In embedded systems, there is not a lot of resources to evaluate a function like this very frequently. The curve can be approximated using line segments. The more line segments, the better the approximation (improves accuracy). So one method is to break up the curve into line segments. For a given x, use the appropriate linear formula for the line. Evaluation of a line usually takes less resources than evaluating a higher degree equation.

Your curves are usually generated from equations of Physics. So not only do you need to improve on Math, you should also improve on Physics.

Otherwise you can search the web for libraries that handle trajectories.

As we traverse closer to the hardware, a timer can be used to call a method that evaluates the trajectory function for the given X. The timer helps produce a more accurate time value.

Search the web for "curve fit algorithm", "Bresenham algorithm", "graphics collision detection algorithms"

• The guy was Bernhard Riemann, spoken like "Rhyman". Might help to have the correct name while looking it up. Other names to drop are Darboux and the Euler method. (The same error occurs frequently with Wiener and Weiner, one is a sausage named after Vienna, the other some disgusting politician.) – Dr. Lutz Lehmann Feb 16 '14 at 19:35
• Thanks for the spelling correction. – Thomas Matthews Feb 17 '14 at 14:32

So think of the requirements for a tweening function.

1. The function should represent a valid smooth motion between two positions/states. For those who haven't read the relevant section of the book, this means that `f` should be a continuous and differentiable function such that `f(0) == 0` and `f(1) == 1`; actual motions are constructed using this as a primitive.
2. "Ease" (in the animation tweening sense) means "derivative is zero"; this gives the effect that the motion starts and/or ends with zero velocity (i.e. a standstill). So "ease-in" means `f'(0) == 0` and "ease-out" means `f'(1) == 0`.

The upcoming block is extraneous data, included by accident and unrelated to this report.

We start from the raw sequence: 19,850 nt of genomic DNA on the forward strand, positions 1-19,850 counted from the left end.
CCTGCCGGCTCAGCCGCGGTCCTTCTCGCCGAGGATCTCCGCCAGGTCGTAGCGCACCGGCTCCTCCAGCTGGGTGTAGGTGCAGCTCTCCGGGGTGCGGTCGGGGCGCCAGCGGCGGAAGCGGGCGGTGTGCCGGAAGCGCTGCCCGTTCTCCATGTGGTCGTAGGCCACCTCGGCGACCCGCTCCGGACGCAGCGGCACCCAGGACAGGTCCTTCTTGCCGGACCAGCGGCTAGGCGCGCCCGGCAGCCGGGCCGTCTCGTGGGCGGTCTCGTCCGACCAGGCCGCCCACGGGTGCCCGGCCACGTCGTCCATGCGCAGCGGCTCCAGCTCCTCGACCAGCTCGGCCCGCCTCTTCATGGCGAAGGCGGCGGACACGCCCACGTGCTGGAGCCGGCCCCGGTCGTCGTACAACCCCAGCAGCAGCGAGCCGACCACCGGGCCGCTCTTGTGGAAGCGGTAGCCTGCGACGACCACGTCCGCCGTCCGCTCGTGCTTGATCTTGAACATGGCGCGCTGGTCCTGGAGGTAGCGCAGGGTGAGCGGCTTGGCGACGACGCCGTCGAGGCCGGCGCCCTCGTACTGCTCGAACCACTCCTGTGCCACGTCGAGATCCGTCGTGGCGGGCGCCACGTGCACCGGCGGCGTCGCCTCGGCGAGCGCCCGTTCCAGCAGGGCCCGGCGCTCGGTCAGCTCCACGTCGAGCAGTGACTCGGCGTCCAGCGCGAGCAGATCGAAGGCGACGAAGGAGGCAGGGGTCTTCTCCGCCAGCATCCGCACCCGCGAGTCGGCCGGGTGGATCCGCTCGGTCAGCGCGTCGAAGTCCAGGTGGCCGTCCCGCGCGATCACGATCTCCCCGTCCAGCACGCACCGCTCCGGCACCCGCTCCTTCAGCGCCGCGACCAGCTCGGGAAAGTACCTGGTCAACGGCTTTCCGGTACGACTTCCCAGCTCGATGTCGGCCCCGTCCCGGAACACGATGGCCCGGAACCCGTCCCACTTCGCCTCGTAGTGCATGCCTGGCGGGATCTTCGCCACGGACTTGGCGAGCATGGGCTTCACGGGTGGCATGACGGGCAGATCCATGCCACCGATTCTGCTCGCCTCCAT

Everything else is based on aesthetic considerations.

Cubic curves (e.g. Bezier/Hermite splines) are popular partly because they let you control both the position and tangent(speed) at both ends of the curve, but also because they are close to the natural shape that a flexible beam adopts if you constrain its position it at a few points. The cubic shape minimises the internal stress of a flexed beam. (Unsurprisingly, these wooden beams are known to boat designers and other drafters as "splines", for this is where we get the word.)

Historically, hand-drawn cartoon animators have always specified their tweens by feel, based on experience. Key animators draw a chart (called a "timing chart"; look this up on your favourite image search engine) on the side of their key drawings, which tell the inbetweeners how the intermediate cels should be timed.

Camera motion (pan, zoom, rotate), however, were a different matter. Layout/animation artists specified the start and the end of the motion (specified using a field chart), the number of frames over which the motion would happen, instructions on easing and anything else the layout/animation team felt important (e.g. if you had to "linger").

The actual motions needed to be calculated; the audience would notice if one frame of a rotation was out even by a couple of hundredths of a degree. Doing these calculations was part of the job of the camera department.

There's a wonderful book called "Basic Animation Stand Techniques" by Brian Salt which dates from back in the days of physical animation cameras, and describes in some detail the sort of thing they had to do, and to what extent. I recommend it if you're at all interested in this stuff.